Tuesday, October 09, 2012

Read Bruchac's SKELETON MAN for "All Hallows Read"

Update on Sep 30 2023: I (Debbie Reese) no longer recommend Bruchac's work. For details see Is Joseph Bruchac truly Abenaki?

On Sunday, October 7, 2012, the Eat Sleep Read group on Facebook posted this image:

Isn't the image cool? I like it a lot and am sharing it here, along with a book recommendation...

I recommend you give, and read, Joe Bruchac's Skeleton Man. It is one of my favorites. I still remember reading it aloud with my daughter. We were so engrossed in it that we were startled when my husband came home from work that day!

I have a couple of other recommendations...

Avoid wearing "Indian costumes" to events. They are usually stereotypical.

And all those stories with Indian ghosts? Avoid them, too! I see those ghosts in a lot of stories, and it irks me (sometimes, 'irks' is an understatement).

People sure seem to like Indian ghosts that haunt places! I know, for example, that a lot of people liked Gensler's The Revenant but I didn't. Her ghosts put me off. So did the ghosts in the melon patch in Peck's Season of Gifts

Monday, October 08, 2012

Anyone in TUSD teaching from RETHINKING COLUMBUS?

Bill Bigelow and Bob Peterson's edited volume, Rethinking Columbus, was being used in the Tucson Unified School District a year ago, but was subsequently removed from the classrooms when the district shut down its Mexican American Studies classes.

Rethinking Columbus is an outstanding book, offering readers the opportunity to develop and apply critical thinking skills to events--like Columbus Day--that carry bias in favor of one viewpoint, at the expense of the viewpoint and perspective of others.

When Rethinking Columbus was removed from the classrooms in Tucson, essays and poems by Native writers were also removed. Their essays and poems are in Rethinking Columbus. Among them are:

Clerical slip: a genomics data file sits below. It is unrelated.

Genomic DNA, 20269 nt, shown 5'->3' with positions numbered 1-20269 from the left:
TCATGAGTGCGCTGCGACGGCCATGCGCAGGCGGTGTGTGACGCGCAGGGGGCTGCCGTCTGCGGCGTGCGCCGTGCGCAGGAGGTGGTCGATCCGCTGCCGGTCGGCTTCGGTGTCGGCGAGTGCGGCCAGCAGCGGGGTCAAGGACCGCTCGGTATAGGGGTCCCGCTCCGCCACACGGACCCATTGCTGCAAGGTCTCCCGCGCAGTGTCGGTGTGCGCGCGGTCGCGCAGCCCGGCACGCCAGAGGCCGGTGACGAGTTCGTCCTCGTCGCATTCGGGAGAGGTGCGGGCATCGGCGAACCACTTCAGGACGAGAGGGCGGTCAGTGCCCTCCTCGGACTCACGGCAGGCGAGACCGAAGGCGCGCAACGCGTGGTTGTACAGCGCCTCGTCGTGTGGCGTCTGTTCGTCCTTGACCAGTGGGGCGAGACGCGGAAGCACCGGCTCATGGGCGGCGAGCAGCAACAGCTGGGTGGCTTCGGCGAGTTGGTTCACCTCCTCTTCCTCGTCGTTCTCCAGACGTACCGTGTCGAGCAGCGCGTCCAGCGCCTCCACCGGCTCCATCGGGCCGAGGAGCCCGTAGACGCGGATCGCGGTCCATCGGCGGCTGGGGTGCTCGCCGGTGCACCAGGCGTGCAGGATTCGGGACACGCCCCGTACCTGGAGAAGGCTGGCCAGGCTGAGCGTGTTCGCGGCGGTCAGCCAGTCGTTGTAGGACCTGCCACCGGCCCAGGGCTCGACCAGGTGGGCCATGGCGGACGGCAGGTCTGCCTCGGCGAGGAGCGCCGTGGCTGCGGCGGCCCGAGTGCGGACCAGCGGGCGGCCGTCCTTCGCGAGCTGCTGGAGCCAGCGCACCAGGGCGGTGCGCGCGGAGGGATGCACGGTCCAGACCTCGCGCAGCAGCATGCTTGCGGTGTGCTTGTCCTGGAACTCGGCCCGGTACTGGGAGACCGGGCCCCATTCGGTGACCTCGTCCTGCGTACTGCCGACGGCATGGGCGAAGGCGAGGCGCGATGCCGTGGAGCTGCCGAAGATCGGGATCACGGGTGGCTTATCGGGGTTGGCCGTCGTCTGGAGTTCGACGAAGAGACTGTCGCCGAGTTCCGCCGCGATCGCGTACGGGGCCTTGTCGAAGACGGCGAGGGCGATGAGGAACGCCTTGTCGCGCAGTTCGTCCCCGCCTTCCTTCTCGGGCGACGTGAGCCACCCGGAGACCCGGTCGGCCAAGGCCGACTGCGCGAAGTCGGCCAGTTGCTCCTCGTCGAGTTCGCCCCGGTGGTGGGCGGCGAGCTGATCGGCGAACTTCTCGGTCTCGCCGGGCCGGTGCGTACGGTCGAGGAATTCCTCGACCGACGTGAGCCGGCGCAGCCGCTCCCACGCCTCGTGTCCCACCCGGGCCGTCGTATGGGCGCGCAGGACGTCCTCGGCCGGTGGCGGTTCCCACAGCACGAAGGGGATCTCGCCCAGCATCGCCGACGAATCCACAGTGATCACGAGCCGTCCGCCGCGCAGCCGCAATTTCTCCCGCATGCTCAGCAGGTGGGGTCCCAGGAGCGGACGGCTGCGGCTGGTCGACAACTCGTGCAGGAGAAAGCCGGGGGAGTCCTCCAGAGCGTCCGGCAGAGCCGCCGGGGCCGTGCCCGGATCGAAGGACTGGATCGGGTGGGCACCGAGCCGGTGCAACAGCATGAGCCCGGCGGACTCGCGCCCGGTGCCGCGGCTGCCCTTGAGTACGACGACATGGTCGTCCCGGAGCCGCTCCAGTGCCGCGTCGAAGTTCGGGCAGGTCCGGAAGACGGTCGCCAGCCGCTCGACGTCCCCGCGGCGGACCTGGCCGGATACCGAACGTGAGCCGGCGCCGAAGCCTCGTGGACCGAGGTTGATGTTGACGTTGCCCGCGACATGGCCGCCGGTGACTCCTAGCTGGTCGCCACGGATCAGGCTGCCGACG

• Suzan Shown Harjo, who wrote "We Have No Reason to Celebrate"
  • Buffy Sainte-Marie, who wrote "My Country, 'Tis of Thy People You're Dying"
  • Joseph Bruchac, who wrote "A Friend of the Indians"
  • Cornel Pewewardy, who wrote "A Barbie-Doll Pocahontas"
  • N. Scott Momaday, who wrote "The Delight Song of Tsoai-Talee"
  • Michael Dorris, who wrote "Why I'm Not Thankful for Thanksgiving"
  • Leslie Marmon, who wrote "Ceremony"
  • Wendy Rose, who wrote "Three Thousand Dollar Death Song"
  • Winona LaDuke, who wrote "To the Women of the World: Our Future, Our Responsibility"

In addition to Rethinking Columbus and the Alexie and Zepeda books, over 50 other books were removed.

When you remove a class, you remove its 
syllabus and everything on it. 

As TUSD administrators moved forward in shutting down the Mexican American Studies courses, they prevented students from reading Sherman Alexie's Ten Little Indians and The Lone Ranger and Tonto Fistfight in Heaven, and Ofelia Zepeda's Ocean Power. 

The teachers who taught in the program were reassigned and no longer called Mexican American Studies teachers. As they created new syllabi, they were also told they could not teach from a Mexican American Studies perspective.

But, I wonder...  Are teachers who were not previously teaching in the Mexican American Studies classes teaching Rethinking Columbus this year? Or Alexie? Or Zepeda?